On October 27, 2020, oil prices rose after steep losses were recorded earlier. However, the market sentiment remains silent as increasing cases of COVID-19 throughout the world hurt the near-term outlook for crude oil demand as supply rises.
Notably, U.S. oil CLc1 gained 37 cents, or about 1%, to trade at $38.93 a barrel while Brent crude LCOc1 was up by 42 cents, or almost 1%, at $40.88 a barrel by 0651 GMT. Both of these contracts lost over 3% on October 26.
A lack of significant progress on coming up with a viable solution for a U.S. coronavirus relief package was said to add some gloom to the market. But, U.S. House of Representatives Speaker Nancy Pelosi believes that there is a huge possibility for a deal to be reached before the upcoming November 3 presidential elections.
A second wave of the pandemic sweeping across many parts of the world including Russia, Germany, Britain, the US, the UK, France, and many other nations has undermined the economic outlook globally. The record numbers of new cases are forcing some of the countries to impose fresh restrictions as winter comes in.
Vivek Dhar, a Commonwealth Bank of Australia (CBA) commodities analyst, said:
“We think demand from this point onwards is going to struggle to grow. COVID-19 restrictions are all part of that.”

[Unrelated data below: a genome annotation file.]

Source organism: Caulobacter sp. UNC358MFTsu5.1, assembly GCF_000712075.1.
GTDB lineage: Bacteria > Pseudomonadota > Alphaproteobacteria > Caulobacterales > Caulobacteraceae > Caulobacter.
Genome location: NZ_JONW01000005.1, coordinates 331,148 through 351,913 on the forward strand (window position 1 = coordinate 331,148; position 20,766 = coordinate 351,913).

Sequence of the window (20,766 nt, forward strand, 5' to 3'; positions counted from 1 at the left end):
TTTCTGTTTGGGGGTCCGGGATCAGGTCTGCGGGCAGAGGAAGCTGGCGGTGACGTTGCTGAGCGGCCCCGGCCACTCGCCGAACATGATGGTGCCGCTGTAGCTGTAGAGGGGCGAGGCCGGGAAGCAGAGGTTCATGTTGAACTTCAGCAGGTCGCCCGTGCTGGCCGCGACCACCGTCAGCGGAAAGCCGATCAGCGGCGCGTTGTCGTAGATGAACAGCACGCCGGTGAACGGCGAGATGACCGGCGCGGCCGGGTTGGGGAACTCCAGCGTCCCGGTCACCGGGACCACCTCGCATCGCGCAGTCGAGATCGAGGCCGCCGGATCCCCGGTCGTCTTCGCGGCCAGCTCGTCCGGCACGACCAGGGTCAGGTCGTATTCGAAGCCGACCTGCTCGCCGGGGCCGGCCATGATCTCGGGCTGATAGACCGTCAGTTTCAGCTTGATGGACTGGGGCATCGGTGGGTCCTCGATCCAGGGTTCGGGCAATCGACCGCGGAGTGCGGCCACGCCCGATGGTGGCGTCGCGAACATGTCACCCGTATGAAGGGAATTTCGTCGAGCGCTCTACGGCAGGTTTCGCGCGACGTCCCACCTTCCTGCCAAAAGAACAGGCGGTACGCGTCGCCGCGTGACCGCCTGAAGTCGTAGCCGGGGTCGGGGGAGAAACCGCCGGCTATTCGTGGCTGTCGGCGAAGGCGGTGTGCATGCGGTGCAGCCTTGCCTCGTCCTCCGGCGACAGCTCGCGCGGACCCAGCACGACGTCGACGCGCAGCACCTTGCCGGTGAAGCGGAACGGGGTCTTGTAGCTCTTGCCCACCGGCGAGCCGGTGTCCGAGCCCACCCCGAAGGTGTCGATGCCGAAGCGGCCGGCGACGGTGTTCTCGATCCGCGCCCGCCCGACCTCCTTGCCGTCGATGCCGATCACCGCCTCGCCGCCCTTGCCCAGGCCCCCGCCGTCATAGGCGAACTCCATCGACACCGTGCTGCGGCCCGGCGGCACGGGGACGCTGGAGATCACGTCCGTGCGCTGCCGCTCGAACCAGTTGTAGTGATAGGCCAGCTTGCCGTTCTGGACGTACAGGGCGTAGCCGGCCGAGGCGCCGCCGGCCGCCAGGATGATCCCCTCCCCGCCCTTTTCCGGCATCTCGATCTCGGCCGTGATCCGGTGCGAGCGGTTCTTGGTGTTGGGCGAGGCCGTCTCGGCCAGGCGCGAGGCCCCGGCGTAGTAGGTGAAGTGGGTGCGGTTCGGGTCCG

CBA expects that the United States oil will average $38 and Brent to average $41 in Q4 2020. Possibly, the oil prices got some support from a possible drop in the US production as oil firms started shutting offshore rigs with the looming threat of a hurricane in the Gulf of Mexico.
Prince Abdulaziz bin Salman, Saudi Arabia’s Energy Minister, said that the worst may be over for the crude oil market. However, his comments were at odds with a previous remark from the secretary-general of the Organization of the Petroleum Exporting Countries (OPEC).
The secretary-general said that any type of oil market recovery may take a bit longer than hoped as a second wave of the pandemic hits many countries throughout the world. In that context, Eurasia Group said in a note:
“This dynamic will likely weigh on oil prices for the rest of 2020 and exert pressure on OPEC and its allies to keep restricting supply well into next year to try and protect Brent above $40 per barrel.”
In the coming weeks, the market expects that Libya’s production will reach 1 million barrels per day (bpd) as announced by the country’s national oil company. That is a rapid return to productivity than most analysts had predicted. This increase complicates the efforts put in by OPEC aiming to restrict output.
OPEC+ which is made up of OPEC and allies like Russia plans to increase production by 2 million bpd from the start of next year after initiating record output cuts earlier this 2021.
On October 27, a Reuters analyst survey conducted ahead of data from the American Petroleum Institute and the U.S. Energy Information Administration on Wednesday made estimates that the U.S. crude stocks rose in the week to October 23. On the other hand, distillate and gasoline inventories fell.